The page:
When Emily Powers was in 5th grade, her mother Nicole Powers (S11, E2) turned herself in for forgery, after stealing from her employer to support her drug addiction. Incredibly, the way Emily responded to this crisis was to lean into her studies, to such an extent that she was honored with a nomination to West Point. She ultimately chose to attend Hanover College, where her tuition is covered thanks to merit scholarships. She hopes to double major in Biology and Sociology, with a possible minor in Philosophy.
While she is still unclear about what the future holds, she has no doubt that she wants to work with people. Some of her favorite pastimes include journaling, personal fitness and reading. Big things lie ahead for this incredible young woman!
“You can take what happened to you and grow from it, or you can be bitter about it.” (Emily, 33:42)
This interview was a real eye-opener. Ana described what a life-changing experience it was to leave her native Spain for Finland, where she finished her architectural studies and worked designing learning environments. She also talked us through the overwhelming influence of built space on the behavior and well-being of all humans.
“Space is a teaching tool.” (Ana, 39:28)
For a more comprehensive look at her work, check out these links:
Ana is an enthusiastic architect who believes in innovation through built space. She graduated from CEU Architecture School in Spain in 2014, but she actually finished her Architecture training at Aalto University in Finland. There, she worked designing learning environments and started her research about NeuroArchitecture. Between 2014 and 2016, she did her online training in Neuroscience and Perception at Duke University while she was an interdisciplinary teacher at Colgate University in NY.
Nowadays she combines her research titled “The Neurological impacts of built space and its relationship with human behavior” with her job as a high school teacher. She truly believes that the foundation of architecture is to ensure the emotional health of its dwellers.
PSAAP – Platform of Somatics for Architecture and Landscape
Website by the award-winning young Spanish architect Maria Auxiliaroda Galvez. She has created an experimental lab where she studies how our body shapes space and how to use spatial design to improve the experience of living.
Atlas of Emotions
Research project by Paul Ekman. Getting to know our emotions is key to knowing our bodies. Emotions, feelings, and space are all connected, that’s what NeuroArchitecture is about. This website is a dynamic tool that can be used to learn about emotions. It’s very useful for teaching kids social-emotional intelligence.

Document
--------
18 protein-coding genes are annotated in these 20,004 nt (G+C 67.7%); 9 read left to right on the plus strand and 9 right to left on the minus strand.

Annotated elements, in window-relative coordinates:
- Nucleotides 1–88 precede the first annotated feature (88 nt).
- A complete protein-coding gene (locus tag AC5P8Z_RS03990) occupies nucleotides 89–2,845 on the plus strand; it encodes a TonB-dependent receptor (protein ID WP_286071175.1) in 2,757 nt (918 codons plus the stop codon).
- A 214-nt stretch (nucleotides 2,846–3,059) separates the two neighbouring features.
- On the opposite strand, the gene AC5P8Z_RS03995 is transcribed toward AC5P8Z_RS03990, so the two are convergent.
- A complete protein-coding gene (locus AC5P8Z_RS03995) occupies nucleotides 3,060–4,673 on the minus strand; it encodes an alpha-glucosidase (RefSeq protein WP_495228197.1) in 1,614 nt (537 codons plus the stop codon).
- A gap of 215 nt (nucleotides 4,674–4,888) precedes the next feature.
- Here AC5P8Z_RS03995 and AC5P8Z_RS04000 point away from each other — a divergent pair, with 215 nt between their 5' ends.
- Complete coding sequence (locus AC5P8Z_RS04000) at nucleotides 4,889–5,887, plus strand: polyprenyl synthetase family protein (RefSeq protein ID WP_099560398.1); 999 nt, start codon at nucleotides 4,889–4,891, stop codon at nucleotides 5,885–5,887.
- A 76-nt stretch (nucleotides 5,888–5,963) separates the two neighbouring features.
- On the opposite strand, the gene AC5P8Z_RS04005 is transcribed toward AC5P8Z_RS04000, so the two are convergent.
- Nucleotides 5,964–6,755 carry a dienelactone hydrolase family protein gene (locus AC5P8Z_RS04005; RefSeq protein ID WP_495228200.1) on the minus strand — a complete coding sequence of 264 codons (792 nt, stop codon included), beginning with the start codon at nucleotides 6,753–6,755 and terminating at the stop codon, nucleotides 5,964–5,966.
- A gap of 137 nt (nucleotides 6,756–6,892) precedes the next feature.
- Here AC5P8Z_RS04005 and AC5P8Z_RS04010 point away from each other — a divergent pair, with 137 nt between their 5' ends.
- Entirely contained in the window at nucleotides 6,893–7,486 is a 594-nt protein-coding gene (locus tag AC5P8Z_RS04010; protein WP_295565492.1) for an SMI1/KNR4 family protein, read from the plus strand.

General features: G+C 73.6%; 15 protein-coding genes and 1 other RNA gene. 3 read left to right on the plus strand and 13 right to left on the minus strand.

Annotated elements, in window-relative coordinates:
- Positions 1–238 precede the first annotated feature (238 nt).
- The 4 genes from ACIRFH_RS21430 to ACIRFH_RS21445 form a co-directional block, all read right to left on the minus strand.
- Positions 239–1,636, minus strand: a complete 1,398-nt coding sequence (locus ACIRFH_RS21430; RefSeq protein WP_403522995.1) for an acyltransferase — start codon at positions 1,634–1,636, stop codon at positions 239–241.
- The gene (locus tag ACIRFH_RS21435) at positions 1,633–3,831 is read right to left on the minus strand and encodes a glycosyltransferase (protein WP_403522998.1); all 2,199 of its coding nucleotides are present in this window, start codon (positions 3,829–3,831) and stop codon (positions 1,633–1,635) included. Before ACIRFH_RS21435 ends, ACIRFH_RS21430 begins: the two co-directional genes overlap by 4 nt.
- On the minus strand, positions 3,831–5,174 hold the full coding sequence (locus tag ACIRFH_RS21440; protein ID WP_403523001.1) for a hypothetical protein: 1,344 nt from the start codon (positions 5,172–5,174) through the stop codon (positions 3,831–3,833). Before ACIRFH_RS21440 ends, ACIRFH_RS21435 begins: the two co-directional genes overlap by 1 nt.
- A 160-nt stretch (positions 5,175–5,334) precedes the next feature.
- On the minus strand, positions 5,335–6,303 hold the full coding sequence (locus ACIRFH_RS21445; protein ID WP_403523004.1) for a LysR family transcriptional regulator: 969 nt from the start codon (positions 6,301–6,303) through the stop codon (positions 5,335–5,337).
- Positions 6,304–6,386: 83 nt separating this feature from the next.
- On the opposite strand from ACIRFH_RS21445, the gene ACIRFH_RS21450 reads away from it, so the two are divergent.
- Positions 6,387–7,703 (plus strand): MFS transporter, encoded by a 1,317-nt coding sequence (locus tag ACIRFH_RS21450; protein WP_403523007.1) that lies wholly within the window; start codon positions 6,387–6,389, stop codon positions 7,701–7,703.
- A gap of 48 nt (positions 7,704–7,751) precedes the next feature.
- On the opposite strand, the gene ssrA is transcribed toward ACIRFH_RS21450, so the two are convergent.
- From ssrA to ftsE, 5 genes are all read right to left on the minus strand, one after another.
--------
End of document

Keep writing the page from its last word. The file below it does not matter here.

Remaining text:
ANFA – Academy of Neuroscience for Architecture
Non-profit organization where Architects and Neuroscientists meet sharing their research on NeuroArchitecture and Design.
Michelle and I used to tell other people’s stories as actors in NYC, but she has found her own voice as an author, and she’s using it! My son loved the first two books in her trilogy The Girl, the Pendant and the Portal, and is eagerly awaiting the release of the final novel. She worked for 15 years on the first installment in her trilogy, first focusing on adult characters, but then discovering that the characters’ voices carried more effectively as teenagers.
“What if?” (Michelle, 10:19)
For a more comprehensive look at her work, check out these links:
Jane Friedman: janefriedman.com/blog
Highlights Foundation: highlightsfoundation.org/blog
Nathan Bransford: nathanbransford.com/blog
ShelfTalker by Publisher’s Weekly:
Funds for Writers: fundsforwriters.com
Already from a very young age, Derick considered himself an artist. He used to tell everyone around him about his dreams of making it in the art world. However, as Derick got serious about his future in the arts, his relatives expressed concern, which in turn planted the seeds of doubt and made him second guess his own plans.
After taking a break from his work as an artist, a hiatus which lasted 10 years, he returned to art school, completing his studies at the School of Visual Arts. But after that, he found himself in a rut and decided that it was time to get unstuck! He set up a coffee date with an artist friend and together they soon starting creating projects together. Today, Derick is a visual artist who creates artwork that examines the intersection between global consumerism and the intimate connection we have with what we wear. He creates large, geometric sculptures from carefully folded and stacked second-hand clothing. You might wonder… “why use this material?” To Derick, it is quite clear that it’s the material that chooses the artist… Not the other way around.
“Artists don’t choose their materials, their materials choose them.” (Derick, 39:33)
Derick Melander is a visual artist who creates artwork that examines the intersection between global consumerism and the intimate connection we have with what we wear. Derick creates large, geometric sculptures from carefully folded and stacked second-hand clothing. These works often take the form of columns, walls and enclosures, typically weighing between eight hundred pounds and two tons.